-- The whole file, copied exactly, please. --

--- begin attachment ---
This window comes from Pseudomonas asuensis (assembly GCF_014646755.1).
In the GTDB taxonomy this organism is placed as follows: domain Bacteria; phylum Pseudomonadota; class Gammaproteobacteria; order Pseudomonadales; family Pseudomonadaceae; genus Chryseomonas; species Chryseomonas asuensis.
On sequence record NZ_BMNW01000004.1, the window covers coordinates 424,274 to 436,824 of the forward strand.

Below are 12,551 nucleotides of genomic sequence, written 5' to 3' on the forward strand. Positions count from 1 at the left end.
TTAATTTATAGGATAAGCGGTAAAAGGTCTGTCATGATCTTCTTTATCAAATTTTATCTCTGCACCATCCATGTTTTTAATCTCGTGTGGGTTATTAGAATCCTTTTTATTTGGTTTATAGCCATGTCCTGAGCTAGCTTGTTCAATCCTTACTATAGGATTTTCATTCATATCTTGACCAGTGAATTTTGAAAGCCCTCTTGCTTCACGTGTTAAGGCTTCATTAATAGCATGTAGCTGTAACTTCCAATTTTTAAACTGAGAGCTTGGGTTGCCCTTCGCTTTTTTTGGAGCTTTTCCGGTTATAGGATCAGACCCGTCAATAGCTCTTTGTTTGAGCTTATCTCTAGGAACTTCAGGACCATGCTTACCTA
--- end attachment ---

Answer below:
This window comes from Pseudomonas asuensis (assembly GCF_014646755.1).
In the GTDB taxonomy this organism is placed as follows: domain Bacteria; phylum Pseudomonadota; class Gammaproteobacteria; order Pseudomonadales; family Pseudomonadaceae; genus Chryseomonas; species Chryseomonas asuensis.
On sequence record NZ_BMNW01000004.1, the window covers coordinates 424,274 to 436,824 of the forward strand.

Below are 12,551 nucleotides of genomic sequence, written 5' to 3' on the forward strand. Positions count from 1 at the left end.
TTAATTTATAGGATAAGCGGTAAAAGGTCTGTCATGATCTTCTTTATCAAATTTTATCTCTGCACCATCCATGTTTTTAATCTCGTGTGGGTTATTAGAATCCTTTTTATTTGGTTTATAGCCATGTCCTGAGCTAGCTTGTTCAATCCTTACTATAGGATTTTCATTCATATCTTGACCAGTGAATTTTGAAAGCCCTCTTGCTTCACGTGTTAAGGCTTCATTAATAGCATGTAGCTGTAACTTCCAATTTTTAAACTGAGAGCTTGGGTTGCCCTTCGCTTTTTTTGGAGCTTTTCCGGTTATAGGATCAGACCCGTCAATAGCTCTTTGTTTGAGCTTATCTCTAGGAACTTCAGGACCATGCTTACCTA